- Schliephake, Christopher. Urban Ecologies: City Space, Material Agency, and Environmental Politics in Contemporary Culture. Ecocritical Theory and Practice Series. Lanham: Lexington, 2015.
- Schliephake, Christopher. “Literary Place and Cultural Memory.” Handbook of Ecocriticism and Cultural Ecology. Ed. Hubert Zapf. Berlin and Boston 2016: 569-589.
- Schwarz, Heike. “Who are we? Where are we?: Eco-Psychological Readings of Henry David Thoreau and Chuck Palahniuk.” Reading Nature: Cultural Perspectives on Environmental Imagery. Conference Proceedings. Madrid 2011.
- Schwarz, Heike. “Wilderness as Laboratory: Ecocentrism as Remedy in the American and Canadian Environ-Mental Novel.” Ed. Tina Pusse. From Ego to Eco: Imagining Ecocentrism in Literature, Film and Philosophy. (forthcoming)
- Schwarz, Heike. “Thou Shalt (Not) Kill: Environmental Ethics and Animal versus Species Protection in T.C. Boyle´s When the Killing´s Done. (in preparation)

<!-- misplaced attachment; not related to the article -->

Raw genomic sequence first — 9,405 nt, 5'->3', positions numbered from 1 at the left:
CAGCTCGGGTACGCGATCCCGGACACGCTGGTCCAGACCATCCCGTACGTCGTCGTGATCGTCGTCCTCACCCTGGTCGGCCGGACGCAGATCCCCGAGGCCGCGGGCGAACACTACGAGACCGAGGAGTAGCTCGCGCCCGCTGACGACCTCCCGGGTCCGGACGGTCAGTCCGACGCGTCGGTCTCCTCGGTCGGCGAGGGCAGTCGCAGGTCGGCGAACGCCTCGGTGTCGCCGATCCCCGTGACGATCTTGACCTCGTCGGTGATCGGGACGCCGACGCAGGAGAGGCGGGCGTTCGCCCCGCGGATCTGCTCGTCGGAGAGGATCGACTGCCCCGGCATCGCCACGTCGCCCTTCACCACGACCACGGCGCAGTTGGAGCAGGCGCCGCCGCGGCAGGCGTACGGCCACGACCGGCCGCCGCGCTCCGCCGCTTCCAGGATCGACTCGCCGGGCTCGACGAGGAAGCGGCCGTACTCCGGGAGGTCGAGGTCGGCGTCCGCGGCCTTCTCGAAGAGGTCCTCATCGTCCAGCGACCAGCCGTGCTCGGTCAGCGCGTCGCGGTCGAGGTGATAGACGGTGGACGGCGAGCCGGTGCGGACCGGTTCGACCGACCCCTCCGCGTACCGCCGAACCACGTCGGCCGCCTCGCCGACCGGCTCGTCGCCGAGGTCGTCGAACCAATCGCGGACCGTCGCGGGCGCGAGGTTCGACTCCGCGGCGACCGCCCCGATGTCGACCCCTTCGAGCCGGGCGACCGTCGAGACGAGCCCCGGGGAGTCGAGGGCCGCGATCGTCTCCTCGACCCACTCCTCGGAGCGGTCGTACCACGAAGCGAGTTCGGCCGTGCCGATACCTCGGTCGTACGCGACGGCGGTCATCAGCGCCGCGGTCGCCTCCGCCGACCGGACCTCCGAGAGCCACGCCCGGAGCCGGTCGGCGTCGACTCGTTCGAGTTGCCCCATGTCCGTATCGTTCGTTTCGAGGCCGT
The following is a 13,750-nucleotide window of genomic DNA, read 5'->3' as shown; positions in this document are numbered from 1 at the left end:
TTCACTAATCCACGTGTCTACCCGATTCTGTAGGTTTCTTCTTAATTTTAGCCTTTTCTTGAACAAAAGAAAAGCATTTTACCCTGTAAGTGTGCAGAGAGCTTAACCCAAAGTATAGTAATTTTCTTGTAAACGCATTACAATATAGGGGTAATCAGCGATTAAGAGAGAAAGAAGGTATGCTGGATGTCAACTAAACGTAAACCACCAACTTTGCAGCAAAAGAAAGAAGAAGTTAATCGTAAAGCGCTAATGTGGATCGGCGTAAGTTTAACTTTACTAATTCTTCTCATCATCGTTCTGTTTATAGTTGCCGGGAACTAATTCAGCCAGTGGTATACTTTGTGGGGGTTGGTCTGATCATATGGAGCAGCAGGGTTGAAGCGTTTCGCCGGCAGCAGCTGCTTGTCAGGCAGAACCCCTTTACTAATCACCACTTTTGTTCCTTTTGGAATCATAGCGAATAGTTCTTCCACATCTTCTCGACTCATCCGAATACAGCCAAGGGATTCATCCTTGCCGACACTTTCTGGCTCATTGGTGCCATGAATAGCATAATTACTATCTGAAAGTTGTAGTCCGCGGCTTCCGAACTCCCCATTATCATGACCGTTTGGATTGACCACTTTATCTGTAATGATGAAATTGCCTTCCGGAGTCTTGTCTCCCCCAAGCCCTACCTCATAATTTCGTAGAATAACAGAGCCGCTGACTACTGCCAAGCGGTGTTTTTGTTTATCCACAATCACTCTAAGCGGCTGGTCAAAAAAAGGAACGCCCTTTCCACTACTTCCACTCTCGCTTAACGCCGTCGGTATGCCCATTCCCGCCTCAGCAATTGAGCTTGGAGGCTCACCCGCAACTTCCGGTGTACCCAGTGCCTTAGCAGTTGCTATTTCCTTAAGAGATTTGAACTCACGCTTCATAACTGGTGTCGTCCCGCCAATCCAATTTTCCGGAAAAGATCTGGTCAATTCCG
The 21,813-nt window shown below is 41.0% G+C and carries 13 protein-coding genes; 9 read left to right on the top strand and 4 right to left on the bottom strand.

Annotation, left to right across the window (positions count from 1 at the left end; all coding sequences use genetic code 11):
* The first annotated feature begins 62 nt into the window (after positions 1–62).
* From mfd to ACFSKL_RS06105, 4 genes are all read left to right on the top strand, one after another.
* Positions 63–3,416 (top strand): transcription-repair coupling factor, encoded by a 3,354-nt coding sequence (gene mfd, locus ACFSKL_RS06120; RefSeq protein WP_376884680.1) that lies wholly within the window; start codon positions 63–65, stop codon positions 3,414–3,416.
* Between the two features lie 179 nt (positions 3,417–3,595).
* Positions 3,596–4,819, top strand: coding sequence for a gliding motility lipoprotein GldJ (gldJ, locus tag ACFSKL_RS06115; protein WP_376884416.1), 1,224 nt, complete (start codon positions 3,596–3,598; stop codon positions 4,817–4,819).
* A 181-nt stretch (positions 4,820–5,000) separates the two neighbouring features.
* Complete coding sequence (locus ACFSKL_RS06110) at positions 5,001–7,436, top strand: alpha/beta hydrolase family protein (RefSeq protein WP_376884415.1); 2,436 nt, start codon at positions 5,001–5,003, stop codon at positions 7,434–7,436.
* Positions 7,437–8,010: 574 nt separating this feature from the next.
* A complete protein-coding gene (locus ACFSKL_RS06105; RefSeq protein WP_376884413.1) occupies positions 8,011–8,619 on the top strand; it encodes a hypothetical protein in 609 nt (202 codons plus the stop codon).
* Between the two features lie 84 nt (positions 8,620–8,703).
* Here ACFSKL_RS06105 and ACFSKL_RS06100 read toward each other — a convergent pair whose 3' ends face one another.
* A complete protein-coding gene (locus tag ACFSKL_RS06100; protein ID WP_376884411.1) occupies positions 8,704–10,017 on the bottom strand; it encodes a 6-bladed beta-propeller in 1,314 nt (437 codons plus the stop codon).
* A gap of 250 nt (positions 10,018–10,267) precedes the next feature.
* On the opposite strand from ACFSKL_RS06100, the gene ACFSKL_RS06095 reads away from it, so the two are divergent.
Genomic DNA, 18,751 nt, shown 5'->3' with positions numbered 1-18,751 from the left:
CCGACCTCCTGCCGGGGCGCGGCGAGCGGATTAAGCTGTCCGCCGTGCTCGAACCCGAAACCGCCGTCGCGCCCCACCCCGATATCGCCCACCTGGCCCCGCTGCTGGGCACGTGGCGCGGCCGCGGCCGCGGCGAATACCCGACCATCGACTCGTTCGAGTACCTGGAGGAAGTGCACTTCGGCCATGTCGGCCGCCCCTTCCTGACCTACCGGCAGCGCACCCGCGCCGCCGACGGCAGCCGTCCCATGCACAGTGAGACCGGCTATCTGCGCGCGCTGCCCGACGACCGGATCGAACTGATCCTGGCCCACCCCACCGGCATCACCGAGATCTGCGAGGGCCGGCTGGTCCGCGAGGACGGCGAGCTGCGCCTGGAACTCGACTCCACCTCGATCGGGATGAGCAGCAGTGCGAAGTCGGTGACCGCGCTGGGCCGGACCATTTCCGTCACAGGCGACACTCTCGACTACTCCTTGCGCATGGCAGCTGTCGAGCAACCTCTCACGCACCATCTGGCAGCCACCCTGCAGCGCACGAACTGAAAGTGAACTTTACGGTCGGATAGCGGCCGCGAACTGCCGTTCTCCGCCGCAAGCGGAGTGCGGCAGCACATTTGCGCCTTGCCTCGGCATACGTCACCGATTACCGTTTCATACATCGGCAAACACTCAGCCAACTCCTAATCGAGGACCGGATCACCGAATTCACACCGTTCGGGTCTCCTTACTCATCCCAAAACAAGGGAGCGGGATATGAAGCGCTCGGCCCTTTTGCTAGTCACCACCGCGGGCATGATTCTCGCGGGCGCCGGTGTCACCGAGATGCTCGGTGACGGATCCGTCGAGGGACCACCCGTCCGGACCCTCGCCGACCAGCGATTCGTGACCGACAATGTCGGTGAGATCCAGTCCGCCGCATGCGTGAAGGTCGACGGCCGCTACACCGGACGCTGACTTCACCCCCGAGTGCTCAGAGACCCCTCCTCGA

- Schwarz, Heike. “’Leave the Grass!’: Urban Gardening as Civil Disobedience in American EcoCulture.” (in preparation)
- Zapf, Hubert. “Literature as Cultural Ecology: Notes Towards a Functional Theory of Imaginative Texts, with Examples from American Literature.” Literary History/ Cultural History: Force-Fields and Tensions. REAL – Yearbook of Research in English and American Literature, 17, 2001, ed. Herbert Grabes, 85-100.
- Zapf, Hubert. Literatur als kulturelle Ökologie. Zur kulturellen Funktion imaginativer Texte an Beispielen des amerikanischen Romans. Tübingen: Niemeyer, 2002.
- Zapf, Hubert. “Robert Frost: An Ecological Perspective.” Robert Frost Review 14 (2004): 69-85.
- Zapf, Hubert. “Das Funktionsmodell der Literatur als kultureller Ökologie: Imaginative Texte zwischen Dekonstruktion und Regeneration.” Funktionen von Literatur. Theoretische Grundlagen und Modellinterpretationen. Eds. Marion Gymnich und Ansgar Nünning. Trier: WVT, 2005. 55-75.
- Zapf, Hubert. Ed, Kulturökologie und Literatur: Beiträge zu einem transdisziplinären Paradigma der Literaturwissenschaft. Heidelberg: Winter, 2008.